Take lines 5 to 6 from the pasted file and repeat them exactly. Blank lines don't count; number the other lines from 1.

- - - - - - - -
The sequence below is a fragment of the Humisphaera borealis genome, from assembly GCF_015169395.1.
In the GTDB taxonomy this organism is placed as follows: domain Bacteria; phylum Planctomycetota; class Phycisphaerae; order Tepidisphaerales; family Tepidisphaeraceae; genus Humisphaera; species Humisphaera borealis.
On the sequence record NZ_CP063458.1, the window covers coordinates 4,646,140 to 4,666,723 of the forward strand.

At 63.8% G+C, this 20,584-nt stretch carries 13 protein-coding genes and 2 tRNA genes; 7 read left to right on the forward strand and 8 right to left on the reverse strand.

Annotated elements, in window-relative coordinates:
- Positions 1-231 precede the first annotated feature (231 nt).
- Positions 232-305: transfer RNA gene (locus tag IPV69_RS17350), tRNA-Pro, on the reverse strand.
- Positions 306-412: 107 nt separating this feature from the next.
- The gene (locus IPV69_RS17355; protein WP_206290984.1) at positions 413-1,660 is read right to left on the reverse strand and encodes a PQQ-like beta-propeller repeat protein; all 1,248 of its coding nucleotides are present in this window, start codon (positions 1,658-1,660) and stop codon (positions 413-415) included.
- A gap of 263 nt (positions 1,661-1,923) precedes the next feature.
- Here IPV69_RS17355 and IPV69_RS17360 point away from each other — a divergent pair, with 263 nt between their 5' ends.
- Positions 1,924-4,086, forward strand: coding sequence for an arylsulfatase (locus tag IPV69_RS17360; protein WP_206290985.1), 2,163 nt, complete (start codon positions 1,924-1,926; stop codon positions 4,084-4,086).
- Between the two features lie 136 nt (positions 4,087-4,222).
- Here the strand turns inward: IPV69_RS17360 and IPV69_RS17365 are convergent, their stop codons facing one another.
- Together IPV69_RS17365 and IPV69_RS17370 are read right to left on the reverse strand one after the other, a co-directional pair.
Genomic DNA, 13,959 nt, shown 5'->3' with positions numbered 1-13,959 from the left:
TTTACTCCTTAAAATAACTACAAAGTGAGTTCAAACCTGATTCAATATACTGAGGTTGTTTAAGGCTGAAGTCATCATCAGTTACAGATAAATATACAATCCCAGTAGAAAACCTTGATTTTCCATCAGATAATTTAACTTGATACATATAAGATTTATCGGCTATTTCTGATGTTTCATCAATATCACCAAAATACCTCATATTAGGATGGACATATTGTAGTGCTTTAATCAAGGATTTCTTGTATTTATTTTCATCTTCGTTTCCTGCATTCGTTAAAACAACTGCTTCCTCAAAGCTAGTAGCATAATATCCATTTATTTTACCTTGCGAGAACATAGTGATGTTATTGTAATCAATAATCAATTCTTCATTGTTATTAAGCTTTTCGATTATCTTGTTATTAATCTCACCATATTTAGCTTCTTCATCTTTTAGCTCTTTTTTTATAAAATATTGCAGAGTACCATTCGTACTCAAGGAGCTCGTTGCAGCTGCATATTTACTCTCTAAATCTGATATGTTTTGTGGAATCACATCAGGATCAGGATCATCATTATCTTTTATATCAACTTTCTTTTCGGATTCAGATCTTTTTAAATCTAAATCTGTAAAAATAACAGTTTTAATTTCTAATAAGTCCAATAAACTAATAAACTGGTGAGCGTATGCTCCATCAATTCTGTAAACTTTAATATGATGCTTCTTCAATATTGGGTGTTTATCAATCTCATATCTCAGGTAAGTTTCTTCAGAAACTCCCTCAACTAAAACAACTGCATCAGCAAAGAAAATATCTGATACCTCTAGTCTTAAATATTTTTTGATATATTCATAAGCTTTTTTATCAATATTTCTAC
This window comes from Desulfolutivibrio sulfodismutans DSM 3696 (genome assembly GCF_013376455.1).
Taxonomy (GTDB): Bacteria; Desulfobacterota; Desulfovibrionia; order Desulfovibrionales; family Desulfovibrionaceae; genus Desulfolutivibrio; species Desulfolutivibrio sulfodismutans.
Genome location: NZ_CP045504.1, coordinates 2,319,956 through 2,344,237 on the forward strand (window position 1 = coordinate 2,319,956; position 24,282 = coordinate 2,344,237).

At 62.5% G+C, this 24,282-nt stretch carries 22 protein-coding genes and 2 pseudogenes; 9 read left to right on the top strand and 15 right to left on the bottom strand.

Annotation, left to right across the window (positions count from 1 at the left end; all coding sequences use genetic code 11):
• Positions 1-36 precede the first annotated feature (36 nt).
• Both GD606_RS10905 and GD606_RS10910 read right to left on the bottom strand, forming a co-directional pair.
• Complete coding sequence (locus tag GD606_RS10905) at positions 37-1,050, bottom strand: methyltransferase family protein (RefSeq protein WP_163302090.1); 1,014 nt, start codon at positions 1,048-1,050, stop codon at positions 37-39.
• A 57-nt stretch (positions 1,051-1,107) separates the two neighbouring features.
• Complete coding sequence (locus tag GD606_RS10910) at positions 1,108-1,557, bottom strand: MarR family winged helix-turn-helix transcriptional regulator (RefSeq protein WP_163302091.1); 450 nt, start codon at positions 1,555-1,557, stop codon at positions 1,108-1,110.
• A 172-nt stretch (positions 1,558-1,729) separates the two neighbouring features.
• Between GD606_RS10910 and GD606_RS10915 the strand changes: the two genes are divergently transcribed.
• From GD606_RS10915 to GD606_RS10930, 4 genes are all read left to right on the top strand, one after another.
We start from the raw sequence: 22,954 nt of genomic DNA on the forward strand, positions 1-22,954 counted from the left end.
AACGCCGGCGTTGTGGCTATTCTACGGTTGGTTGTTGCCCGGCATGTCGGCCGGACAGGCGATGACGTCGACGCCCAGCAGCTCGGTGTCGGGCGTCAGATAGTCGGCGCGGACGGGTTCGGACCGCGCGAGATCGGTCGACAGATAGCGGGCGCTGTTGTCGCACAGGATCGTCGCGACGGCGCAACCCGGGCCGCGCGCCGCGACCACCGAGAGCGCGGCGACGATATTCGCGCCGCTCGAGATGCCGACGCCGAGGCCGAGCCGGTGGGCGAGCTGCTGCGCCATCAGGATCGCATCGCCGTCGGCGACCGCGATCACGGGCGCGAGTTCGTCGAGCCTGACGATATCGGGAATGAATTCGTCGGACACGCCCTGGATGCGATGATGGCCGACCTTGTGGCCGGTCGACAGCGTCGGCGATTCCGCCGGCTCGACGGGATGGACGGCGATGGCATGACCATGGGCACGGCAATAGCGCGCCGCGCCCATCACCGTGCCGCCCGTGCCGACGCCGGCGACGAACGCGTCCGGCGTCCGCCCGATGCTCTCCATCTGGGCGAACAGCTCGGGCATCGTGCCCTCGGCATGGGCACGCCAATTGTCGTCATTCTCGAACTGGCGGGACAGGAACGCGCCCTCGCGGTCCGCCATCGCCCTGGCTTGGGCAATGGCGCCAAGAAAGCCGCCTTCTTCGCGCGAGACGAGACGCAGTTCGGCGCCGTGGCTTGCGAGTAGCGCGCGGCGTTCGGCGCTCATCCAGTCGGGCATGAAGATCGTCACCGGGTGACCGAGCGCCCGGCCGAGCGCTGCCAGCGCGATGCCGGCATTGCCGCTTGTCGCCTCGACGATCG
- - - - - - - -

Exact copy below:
Annotated elements, in window-relative coordinates:
- Positions 1-231 precede the first annotated feature (231 nt).